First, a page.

Here's looking at you: Face First gives surveillance new edge

Picking bad guys out of a crowd in real time is now a bit easier thanks to facial-recognition technology that leverages computing power, high-speed bandwidth, high-definition cameras and wireless networks.

Face First (, a product developed by Airborne Biometrics Group of Camarillo, Calif., is used by corporations, government agencies, casinos, transportation companies and other businesses with a need to know when certain individuals are in the area.

"One server can run one facial comparison against 1 million faces in one second," Airborne Biometrics founder and President Joe Rosenkrantz said. "And our platform is scalable to an unlimited number of servers."

He said the largest deployment of the Face First system involves scanning a database of 80 million images. Also, the platform can use cameras already installed as part of an existing surveillance system.

"The software looks for variations in gray scales," Rosenkrantz said. "It uses anchor points, like the width of the nose, distance between the eyes and mouth size. Nearly 10,000 regions on the face are analyzed and facial characteristics are used to make a biometrical template."

When the system finds a match in a database for someone who may be on a watch list, the client may be notified in multiple ways, including text message or e-mail alerts. Biographical information such as criminal records are added and the images and made available to the client from any Web browser, including Web-ready mobile phones.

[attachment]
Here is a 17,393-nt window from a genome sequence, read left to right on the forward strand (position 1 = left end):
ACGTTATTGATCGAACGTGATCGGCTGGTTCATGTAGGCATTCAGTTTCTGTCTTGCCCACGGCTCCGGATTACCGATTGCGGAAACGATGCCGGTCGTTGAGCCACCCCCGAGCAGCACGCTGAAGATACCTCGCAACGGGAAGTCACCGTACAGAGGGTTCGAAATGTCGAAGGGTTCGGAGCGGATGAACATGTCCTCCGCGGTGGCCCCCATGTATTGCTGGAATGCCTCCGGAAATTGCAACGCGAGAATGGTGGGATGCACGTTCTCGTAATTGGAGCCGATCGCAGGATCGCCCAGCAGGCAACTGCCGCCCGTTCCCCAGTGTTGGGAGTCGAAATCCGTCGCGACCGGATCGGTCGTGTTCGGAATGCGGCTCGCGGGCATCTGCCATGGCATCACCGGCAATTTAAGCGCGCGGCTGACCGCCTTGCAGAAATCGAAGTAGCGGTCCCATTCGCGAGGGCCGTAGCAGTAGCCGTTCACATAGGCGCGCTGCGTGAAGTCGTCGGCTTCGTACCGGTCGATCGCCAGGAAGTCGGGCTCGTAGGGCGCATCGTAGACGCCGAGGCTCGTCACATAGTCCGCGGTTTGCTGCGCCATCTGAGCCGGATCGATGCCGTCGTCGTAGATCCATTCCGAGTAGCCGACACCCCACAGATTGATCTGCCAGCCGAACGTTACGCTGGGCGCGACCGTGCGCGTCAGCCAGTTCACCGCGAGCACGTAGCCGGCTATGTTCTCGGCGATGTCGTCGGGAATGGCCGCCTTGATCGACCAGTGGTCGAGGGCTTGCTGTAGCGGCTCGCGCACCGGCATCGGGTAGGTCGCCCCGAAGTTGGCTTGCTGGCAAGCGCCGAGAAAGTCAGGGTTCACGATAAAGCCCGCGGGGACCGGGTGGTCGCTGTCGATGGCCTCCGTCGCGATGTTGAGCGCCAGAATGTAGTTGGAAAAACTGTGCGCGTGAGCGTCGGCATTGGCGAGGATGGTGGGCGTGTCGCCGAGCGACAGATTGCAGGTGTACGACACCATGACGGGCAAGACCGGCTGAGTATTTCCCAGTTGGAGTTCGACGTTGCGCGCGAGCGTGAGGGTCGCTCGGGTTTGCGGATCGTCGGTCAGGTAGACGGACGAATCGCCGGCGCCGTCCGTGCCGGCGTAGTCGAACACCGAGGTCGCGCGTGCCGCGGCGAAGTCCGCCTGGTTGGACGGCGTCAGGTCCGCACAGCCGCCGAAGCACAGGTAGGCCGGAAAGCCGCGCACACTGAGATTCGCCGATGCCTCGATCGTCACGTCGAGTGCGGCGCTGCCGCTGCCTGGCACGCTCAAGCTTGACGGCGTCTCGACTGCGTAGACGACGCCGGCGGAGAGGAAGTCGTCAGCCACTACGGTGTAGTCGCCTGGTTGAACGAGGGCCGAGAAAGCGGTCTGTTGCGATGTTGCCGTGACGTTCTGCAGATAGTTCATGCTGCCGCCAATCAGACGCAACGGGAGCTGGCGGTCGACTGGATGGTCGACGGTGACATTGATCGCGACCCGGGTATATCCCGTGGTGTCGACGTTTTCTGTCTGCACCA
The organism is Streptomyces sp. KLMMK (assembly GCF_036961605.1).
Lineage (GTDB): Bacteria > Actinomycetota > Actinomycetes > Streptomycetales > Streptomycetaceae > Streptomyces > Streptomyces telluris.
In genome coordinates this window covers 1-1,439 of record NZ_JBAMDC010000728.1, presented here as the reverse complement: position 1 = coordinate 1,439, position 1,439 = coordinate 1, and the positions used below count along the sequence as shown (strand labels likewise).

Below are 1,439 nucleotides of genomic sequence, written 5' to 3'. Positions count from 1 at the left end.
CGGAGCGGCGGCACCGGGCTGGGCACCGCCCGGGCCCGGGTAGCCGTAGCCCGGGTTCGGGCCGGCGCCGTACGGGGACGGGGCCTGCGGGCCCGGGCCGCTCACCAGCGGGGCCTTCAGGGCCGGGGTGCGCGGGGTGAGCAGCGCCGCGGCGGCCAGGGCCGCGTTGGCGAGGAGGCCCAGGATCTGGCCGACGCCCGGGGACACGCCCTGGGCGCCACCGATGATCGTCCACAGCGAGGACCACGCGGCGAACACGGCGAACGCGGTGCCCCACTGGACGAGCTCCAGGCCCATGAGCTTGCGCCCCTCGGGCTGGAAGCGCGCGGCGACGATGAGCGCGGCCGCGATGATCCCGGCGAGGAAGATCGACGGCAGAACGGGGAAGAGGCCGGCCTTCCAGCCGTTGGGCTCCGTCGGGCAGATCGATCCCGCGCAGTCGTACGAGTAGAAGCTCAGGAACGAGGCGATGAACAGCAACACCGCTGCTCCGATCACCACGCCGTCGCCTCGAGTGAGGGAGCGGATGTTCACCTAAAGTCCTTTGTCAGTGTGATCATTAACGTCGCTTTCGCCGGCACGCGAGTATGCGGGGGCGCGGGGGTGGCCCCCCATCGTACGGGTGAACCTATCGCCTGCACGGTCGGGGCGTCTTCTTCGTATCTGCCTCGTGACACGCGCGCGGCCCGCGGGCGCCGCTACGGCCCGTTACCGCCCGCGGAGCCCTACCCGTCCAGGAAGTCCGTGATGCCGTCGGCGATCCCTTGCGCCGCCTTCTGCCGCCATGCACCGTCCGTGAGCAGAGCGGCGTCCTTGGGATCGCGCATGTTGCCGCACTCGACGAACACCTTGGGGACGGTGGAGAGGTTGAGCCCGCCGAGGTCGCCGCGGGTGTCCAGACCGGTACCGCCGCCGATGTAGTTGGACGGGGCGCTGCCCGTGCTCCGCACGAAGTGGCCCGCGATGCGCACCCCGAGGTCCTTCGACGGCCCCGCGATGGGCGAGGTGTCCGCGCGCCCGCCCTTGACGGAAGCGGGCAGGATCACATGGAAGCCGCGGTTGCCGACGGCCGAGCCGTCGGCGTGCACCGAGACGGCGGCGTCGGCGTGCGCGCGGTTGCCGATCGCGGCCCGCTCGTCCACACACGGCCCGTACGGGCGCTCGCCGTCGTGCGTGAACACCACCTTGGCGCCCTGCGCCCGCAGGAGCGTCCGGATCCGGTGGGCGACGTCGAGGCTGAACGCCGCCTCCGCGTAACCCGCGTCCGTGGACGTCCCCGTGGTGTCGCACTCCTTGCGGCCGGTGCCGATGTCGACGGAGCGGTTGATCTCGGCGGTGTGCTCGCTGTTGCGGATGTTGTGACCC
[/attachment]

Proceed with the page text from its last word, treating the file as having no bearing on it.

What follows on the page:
Rosenkrantz said the platform's latest addition enables hand-held digital cameras connected to Wi-Fi networks to scan images live. The system uses geographic coordinates to pinpoint the location of the camera that spotted the person in question, which helps track the subject's movements.

Face First customers can upload new images of people to build databases and improve the chance for a future match, Rosenkrantz said.

"People can confirm (the subject) and add a better photo, which makes for a more accurate system. There can be up to 10 pictures of each person. And with 10, there can be 100 percent accuracy.

"Our niche is live security in the surveillance and counterintelligence environment," he said. "Facial biometrics is the first thing we chose to take on. Our goal is to layer in other characteristics such as iris and gait recognition and skeletal tracking."

You can see a video demonstration of the Face First system at

Las Vegas area businesses can contact Larry Tyler at 702-566-9500 to learn more and arrange a demonstration.

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